Women 'more likely' to suffer winter depression and mood changes
Women are more likely than men to experience seasonal changes in their mood, researchers have found.
The changes, which include depressive symptoms in winter, appear to be independent of factors such as smoking, alcohol use and physical activity.
A University on Glasgow study found low mood and tiredness peaked in winter months.
It also highlighted an increase in anhedonia - the inability to experience pleasure from enjoyable activities.
Analysis of the data of more than 150,000 UK Biobank participants was assessed for evidence of seasonal variation.
The research - published in the Journal of Affective Disorders - found a relationship between shorter days and greater depressive symptoms among women.
However, the research team from the university's institute of health and wellbeing say it may be explained by variations in outdoor temperatures.
Daniel Smith, professor of psychiatry, said: "This very large, population-based study provides evidence of seasonal variations in depressive symptoms which appear to be more pronounced in women than in men."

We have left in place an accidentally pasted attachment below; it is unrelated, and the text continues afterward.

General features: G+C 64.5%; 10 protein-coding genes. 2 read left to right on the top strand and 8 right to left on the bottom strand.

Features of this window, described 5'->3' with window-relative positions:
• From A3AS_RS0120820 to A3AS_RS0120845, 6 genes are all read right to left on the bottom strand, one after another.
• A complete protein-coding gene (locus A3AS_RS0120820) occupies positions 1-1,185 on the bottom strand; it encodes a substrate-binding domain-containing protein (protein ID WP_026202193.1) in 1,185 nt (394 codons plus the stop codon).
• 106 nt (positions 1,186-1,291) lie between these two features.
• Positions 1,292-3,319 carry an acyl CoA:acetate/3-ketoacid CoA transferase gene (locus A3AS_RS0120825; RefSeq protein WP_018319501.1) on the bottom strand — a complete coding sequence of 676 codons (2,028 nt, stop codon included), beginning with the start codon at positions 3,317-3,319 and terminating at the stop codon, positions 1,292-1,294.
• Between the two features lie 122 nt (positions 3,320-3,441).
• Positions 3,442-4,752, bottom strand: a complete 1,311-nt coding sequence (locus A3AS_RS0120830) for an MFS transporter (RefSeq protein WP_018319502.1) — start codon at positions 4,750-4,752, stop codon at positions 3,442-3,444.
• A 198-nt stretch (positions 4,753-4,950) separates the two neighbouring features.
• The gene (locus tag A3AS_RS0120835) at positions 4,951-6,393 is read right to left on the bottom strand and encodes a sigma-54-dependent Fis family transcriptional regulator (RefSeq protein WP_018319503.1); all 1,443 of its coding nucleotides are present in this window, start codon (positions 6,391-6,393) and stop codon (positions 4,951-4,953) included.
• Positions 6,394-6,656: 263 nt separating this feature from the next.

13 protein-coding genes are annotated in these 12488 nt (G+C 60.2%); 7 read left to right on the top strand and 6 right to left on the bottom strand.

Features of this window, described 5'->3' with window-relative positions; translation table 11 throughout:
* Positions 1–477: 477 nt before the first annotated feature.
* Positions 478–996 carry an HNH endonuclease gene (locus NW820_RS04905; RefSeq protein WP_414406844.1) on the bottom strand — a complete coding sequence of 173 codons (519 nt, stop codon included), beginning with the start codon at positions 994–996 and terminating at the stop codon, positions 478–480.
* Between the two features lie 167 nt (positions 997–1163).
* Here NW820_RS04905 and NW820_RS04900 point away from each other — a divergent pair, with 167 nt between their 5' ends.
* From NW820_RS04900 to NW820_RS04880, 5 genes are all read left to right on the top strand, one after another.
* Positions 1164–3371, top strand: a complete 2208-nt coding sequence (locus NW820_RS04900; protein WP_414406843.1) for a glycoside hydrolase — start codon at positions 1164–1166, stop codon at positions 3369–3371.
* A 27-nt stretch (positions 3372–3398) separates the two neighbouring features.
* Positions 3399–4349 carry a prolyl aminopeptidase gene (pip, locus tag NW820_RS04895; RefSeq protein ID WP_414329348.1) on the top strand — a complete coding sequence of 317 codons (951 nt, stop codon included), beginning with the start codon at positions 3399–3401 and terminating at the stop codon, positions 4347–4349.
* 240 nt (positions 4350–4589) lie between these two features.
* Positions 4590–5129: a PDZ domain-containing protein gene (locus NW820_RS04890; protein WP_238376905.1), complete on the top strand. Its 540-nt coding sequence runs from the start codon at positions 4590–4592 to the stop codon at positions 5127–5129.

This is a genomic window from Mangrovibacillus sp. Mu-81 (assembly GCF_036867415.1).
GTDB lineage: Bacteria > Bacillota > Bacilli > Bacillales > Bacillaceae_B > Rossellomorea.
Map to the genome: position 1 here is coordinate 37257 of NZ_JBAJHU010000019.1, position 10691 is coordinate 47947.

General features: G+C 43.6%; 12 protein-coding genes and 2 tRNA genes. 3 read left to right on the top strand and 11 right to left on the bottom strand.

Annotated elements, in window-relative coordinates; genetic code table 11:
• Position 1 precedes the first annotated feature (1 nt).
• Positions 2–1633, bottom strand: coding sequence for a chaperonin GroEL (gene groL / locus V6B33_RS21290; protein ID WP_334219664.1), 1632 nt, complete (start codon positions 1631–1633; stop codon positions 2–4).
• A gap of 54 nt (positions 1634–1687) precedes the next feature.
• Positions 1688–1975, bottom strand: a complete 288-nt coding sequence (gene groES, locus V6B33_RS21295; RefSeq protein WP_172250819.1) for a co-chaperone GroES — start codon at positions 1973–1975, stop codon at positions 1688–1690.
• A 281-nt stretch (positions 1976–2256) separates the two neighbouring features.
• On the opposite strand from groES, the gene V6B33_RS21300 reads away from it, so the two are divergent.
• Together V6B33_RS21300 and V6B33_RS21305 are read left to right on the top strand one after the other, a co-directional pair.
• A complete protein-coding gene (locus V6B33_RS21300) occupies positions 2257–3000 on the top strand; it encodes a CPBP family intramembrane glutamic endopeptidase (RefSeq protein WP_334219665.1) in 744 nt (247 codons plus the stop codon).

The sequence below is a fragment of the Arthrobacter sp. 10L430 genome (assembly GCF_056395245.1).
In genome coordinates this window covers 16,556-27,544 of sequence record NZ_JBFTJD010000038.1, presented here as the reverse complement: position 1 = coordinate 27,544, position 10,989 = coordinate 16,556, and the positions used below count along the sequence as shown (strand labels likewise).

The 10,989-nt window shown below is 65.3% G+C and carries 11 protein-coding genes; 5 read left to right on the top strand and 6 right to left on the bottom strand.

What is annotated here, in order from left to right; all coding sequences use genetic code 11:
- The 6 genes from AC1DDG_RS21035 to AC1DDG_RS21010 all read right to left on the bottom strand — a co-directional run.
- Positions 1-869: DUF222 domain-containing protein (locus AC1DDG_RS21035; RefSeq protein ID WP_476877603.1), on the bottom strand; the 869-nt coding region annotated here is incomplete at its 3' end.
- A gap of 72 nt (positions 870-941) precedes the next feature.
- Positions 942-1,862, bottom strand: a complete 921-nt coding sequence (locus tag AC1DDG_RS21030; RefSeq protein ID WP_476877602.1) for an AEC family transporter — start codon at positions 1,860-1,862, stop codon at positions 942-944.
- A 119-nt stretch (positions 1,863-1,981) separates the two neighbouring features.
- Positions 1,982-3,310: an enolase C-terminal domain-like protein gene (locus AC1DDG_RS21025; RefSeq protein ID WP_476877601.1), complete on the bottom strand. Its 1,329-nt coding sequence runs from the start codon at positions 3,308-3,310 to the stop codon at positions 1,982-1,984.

The condition until recently referred to as seasonal affective disorder affects up to 3% of the general population.
It is also more likely for patients with a history of major depression to experience more symptoms during winter, with new prescriptions of antidepressants also rising.
Researchers scored for "total depressive symptoms" plus symptoms of low mood, anhedonia, tenseness and tiredness.
Associations between the symptoms, day length and average outdoor temperatures were also assessed.
Prof Smith added: "We don't yet fully understand why this should be the case but it was interesting that the changes were independent of social and lifestyle factors, perhaps suggesting a sex-specific biological mechanism.
"Clearly, this is a complex but important area which requires further study.
"Clinicians should be aware of these population-level sex differences in seasonal mood variation, to aid the recognition and treatment of depressive symptoms across the calendar year."